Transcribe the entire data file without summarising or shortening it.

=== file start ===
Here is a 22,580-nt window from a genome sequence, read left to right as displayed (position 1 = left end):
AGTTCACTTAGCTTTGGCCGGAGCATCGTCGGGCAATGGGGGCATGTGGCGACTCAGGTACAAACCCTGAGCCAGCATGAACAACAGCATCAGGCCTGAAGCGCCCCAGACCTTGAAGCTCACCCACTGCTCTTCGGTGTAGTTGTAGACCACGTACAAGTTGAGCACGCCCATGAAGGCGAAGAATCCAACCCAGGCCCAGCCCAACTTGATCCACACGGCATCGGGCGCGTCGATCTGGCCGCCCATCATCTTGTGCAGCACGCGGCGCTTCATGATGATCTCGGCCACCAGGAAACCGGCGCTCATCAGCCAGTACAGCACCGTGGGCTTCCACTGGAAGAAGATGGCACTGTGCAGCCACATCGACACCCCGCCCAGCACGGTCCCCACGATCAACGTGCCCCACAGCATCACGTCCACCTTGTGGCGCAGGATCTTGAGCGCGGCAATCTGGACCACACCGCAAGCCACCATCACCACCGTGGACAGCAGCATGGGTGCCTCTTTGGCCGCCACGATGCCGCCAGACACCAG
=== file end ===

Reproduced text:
Here is a 22,580-nt window from a genome sequence, read left to right as displayed (position 1 = left end):
AGTTCACTTAGCTTTGGCCGGAGCATCGTCGGGCAATGGGGGCATGTGGCGACTCAGGTACAAACCCTGAGCCAGCATGAACAACAGCATCAGGCCTGAAGCGCCCCAGACCTTGAAGCTCACCCACTGCTCTTCGGTGTAGTTGTAGACCACGTACAAGTTGAGCACGCCCATGAAGGCGAAGAATCCAACCCAGGCCCAGCCCAACTTGATCCACACGGCATCGGGCGCGTCGATCTGGCCGCCCATCATCTTGTGCAGCACGCGGCGCTTCATGATGATCTCGGCCACCAGGAAACCGGCGCTCATCAGCCAGTACAGCACCGTGGGCTTCCACTGGAAGAAGATGGCACTGTGCAGCCACATCGACACCCCGCCCAGCACGGTCCCCACGATCAACGTGCCCCACAGCATCACGTCCACCTTGTGGCGCAGGATCTTGAGCGCGGCAATCTGGACCACACCGCAAGCCACCATCACCACCGTGGACAGCAGCATGGGTGCCTCTTTGGCCGCCACGATGCCGCCAGACACCAG